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Adopting a Child with Down Syndrome: Tips and Resources

Alethea Mshar
Special needs mom and Blogger
10/16/18  11:15 AM PST

When we had a child with Down syndrome, we enjoyed parenting him and realized we were naturals as parents of a child with special needs. After having two biological children and adopting our niece, we didn’t need any more children, but we did have room in our hearts and home. We decided that since we have a knack for outside-the-box parenting, we should adopt a second child with Down syndrome.

Our first step was to get in touch with the agency that supported us through the process of adopting our niece. We looked at many options, including international adoption, but decided the logical option was to use the evaluations of our home and family that had already been compiled to adopt another child domestically. Our first choice was adopting from foster care, but there were no children in foster care in our state waiting to be adopted, so we looked elsewhere.

We jumped through some hoops, got the paperwork updated and sent it to what is now known as the National Down Syndrome Adoption Network. It was late January when I mailed them our packet of required documents. On February 15, I got a phone call from them which I assumed was just to touch base and perhaps request additional documents, so I was shocked when the woman calling told me there was a baby who was a potential match for our family. We brought our son home with us just five months after starting the process. Though in hindsight it seems fast, at the time the wait seemed to stretch out forever.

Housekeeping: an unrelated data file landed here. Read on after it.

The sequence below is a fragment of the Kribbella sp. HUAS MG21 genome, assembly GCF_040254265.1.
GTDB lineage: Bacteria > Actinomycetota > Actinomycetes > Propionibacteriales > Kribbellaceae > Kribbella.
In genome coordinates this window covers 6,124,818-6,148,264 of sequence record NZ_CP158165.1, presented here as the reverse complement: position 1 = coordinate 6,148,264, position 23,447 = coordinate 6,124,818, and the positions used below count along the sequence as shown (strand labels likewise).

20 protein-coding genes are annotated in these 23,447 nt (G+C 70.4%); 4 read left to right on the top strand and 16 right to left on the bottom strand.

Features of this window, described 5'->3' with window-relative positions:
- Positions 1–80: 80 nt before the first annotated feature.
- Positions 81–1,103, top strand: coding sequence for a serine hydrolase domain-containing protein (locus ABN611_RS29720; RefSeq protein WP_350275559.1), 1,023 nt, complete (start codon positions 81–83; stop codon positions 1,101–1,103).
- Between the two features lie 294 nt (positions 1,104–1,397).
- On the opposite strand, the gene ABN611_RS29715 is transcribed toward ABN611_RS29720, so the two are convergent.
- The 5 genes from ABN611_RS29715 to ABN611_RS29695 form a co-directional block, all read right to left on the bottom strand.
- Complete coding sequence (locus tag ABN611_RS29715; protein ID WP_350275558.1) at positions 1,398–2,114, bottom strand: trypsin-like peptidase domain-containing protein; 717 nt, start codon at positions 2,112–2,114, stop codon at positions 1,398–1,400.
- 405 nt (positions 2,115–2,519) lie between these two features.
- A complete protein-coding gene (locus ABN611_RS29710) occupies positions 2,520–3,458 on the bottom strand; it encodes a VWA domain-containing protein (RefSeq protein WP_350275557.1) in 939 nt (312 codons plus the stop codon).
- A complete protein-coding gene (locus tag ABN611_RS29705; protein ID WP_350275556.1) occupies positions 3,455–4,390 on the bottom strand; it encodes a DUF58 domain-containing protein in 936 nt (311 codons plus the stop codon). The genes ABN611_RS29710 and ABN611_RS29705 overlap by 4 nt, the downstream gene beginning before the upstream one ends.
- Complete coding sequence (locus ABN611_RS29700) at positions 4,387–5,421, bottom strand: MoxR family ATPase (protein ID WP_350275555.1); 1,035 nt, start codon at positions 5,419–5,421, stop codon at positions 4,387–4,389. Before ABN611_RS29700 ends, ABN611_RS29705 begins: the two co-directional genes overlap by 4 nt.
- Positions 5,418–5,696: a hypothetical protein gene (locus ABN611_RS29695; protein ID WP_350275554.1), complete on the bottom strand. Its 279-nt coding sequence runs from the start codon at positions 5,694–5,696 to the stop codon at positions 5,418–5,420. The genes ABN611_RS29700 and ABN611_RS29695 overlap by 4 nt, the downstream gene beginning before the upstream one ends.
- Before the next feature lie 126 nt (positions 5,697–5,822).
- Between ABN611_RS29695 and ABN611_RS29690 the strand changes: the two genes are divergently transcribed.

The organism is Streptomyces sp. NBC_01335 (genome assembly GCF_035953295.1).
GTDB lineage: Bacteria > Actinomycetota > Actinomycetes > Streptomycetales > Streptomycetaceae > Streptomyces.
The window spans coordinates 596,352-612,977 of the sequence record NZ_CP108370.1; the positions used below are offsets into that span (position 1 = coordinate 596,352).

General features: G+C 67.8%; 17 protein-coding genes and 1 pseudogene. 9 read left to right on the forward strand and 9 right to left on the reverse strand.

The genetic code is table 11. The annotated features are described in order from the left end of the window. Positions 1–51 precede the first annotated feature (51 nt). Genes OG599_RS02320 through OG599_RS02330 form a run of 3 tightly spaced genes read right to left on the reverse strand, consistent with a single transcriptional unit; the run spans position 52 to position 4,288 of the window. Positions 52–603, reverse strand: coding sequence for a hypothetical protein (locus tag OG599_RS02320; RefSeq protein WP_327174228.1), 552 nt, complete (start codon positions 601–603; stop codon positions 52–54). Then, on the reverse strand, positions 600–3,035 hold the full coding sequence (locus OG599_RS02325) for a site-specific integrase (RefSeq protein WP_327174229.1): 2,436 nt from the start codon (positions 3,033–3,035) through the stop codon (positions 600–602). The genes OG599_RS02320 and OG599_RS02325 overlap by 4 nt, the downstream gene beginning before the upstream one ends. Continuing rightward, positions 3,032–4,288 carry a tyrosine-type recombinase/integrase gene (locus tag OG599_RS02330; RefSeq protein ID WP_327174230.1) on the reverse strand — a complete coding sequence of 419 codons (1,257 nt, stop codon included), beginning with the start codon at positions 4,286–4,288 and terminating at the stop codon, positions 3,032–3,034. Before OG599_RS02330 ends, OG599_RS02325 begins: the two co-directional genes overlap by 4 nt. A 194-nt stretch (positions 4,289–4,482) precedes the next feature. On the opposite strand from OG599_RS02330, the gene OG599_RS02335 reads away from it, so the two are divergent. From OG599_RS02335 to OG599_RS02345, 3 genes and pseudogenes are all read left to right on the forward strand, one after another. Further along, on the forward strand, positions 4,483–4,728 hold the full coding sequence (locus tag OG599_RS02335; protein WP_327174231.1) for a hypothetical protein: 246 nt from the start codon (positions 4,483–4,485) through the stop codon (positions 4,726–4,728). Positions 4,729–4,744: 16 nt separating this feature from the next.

After bringing Ben home there were a few more social work visits and a court date before the adoption was finalized in December of the same year.

If you are interested in adopting a child with special needs, the best place to start is to identify a local agency that can help you discern the best path. There are children who need homes waiting to be adopted, some of their profiles can be found at the following websites:

Rainbow Kids: Adoption & Childhood Welfare Advocacy


Spence-Chapin Services to Families and Children

The Cradle

Chask: Christian Homes and Special Kids

National Down Syndrome Adoption Network

Let me end with a few disclaimers:

  • First, the process is hard; there are setbacks and frustrations. Understanding that this is part of the process means having realistic expectations, making the experience less stressful. Educate yourself and ask questions before making a decision.
  • It is almost universally recommended to keep an open relationship with the biological parents of an adopted child if it is feasible. I recommend preparing your heart to include your adopted child’s biological parents in their life and yours.
  • Last, I’m just a mom, and this is just my experience. My understanding of the laws, which vary state to state, is limited. Whenever it’s possible, it is best for a child and their biological parent to remain together. Some agencies are more ethical than others about ensuring that mothers and fathers have objective counseling during the decision-making process to place their child for adoption. If you have any qualms about the ethics of an agency, don’t be afraid to seek out another opinion.

If you have questions specific to me, I will be watching the comments on this post and will be happy to reply.

inclusion on the playground

Alethea Mshar is a Special Needs Mom and Blogger.

Read her blog, Ben’s Writing, Running Mom.

Follow her on Facebook.

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